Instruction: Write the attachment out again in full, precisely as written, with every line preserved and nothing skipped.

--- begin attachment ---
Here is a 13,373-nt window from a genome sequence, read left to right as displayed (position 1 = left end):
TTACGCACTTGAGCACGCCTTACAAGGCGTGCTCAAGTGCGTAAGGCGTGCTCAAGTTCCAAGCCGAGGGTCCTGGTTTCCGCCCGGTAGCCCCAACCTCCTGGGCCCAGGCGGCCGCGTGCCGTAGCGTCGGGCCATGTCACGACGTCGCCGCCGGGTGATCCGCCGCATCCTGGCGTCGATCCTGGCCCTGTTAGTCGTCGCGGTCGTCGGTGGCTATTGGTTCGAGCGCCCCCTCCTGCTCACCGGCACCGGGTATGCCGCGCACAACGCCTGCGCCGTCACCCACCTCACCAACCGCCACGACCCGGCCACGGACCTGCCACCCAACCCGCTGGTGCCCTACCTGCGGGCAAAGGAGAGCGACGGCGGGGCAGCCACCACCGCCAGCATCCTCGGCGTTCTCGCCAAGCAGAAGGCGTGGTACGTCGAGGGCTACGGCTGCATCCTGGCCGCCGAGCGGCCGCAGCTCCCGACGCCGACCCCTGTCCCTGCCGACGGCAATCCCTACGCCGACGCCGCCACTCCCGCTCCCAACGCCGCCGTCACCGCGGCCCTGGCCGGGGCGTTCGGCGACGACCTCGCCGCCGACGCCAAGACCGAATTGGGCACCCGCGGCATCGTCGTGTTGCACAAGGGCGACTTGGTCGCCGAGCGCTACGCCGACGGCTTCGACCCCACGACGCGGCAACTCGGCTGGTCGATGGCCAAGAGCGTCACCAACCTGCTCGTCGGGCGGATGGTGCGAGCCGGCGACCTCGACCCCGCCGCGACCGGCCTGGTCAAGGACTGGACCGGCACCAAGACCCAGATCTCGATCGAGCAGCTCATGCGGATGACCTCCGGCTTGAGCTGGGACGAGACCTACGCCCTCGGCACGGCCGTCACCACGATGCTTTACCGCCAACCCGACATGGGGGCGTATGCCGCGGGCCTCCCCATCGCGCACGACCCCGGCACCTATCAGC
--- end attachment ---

Here is a 13,373-nt window from a genome sequence, read left to right as displayed (position 1 = left end):
TTACGCACTTGAGCACGCCTTACAAGGCGTGCTCAAGTGCGTAAGGCGTGCTCAAGTTCCAAGCCGAGGGTCCTGGTTTCCGCCCGGTAGCCCCAACCTCCTGGGCCCAGGCGGCCGCGTGCCGTAGCGTCGGGCCATGTCACGACGTCGCCGCCGGGTGATCCGCCGCATCCTGGCGTCGATCCTGGCCCTGTTAGTCGTCGCGGTCGTCGGTGGCTATTGGTTCGAGCGCCCCCTCCTGCTCACCGGCACCGGGTATGCCGCGCACAACGCCTGCGCCGTCACCCACCTCACCAACCGCCACGACCCGGCCACGGACCTGCCACCCAACCCGCTGGTGCCCTACCTGCGGGCAAAGGAGAGCGACGGCGGGGCAGCCACCACCGCCAGCATCCTCGGCGTTCTCGCCAAGCAGAAGGCGTGGTACGTCGAGGGCTACGGCTGCATCCTGGCCGCCGAGCGGCCGCAGCTCCCGACGCCGACCCCTGTCCCTGCCGACGGCAATCCCTACGCCGACGCCGCCACTCCCGCTCCCAACGCCGCCGTCACCGCGGCCCTGGCCGGGGCGTTCGGCGACGACCTCGCCGCCGACGCCAAGACCGAATTGGGCACCCGCGGCATCGTCGTGTTGCACAAGGGCGACTTGGTCGCCGAGCGCTACGCCGACGGCTTCGACCCCACGACGCGGCAACTCGGCTGGTCGATGGCCAAGAGCGTCACCAACCTGCTCGTCGGGCGGATGGTGCGAGCCGGCGACCTCGACCCCGCCGCGACCGGCCTGGTCAAGGACTGGACCGGCACCAAGACCCAGATCTCGATCGAGCAGCTCATGCGGATGACCTCCGGCTTGAGCTGGGACGAGACCTACGCCCTCGGCACGGCCGTCACCACGATGCTTTACCGCCAACCCGACATGGGGGCGTATGCCGCGGGCCTCCCCATCGCGCACGACCCCGGCACCTATCAGC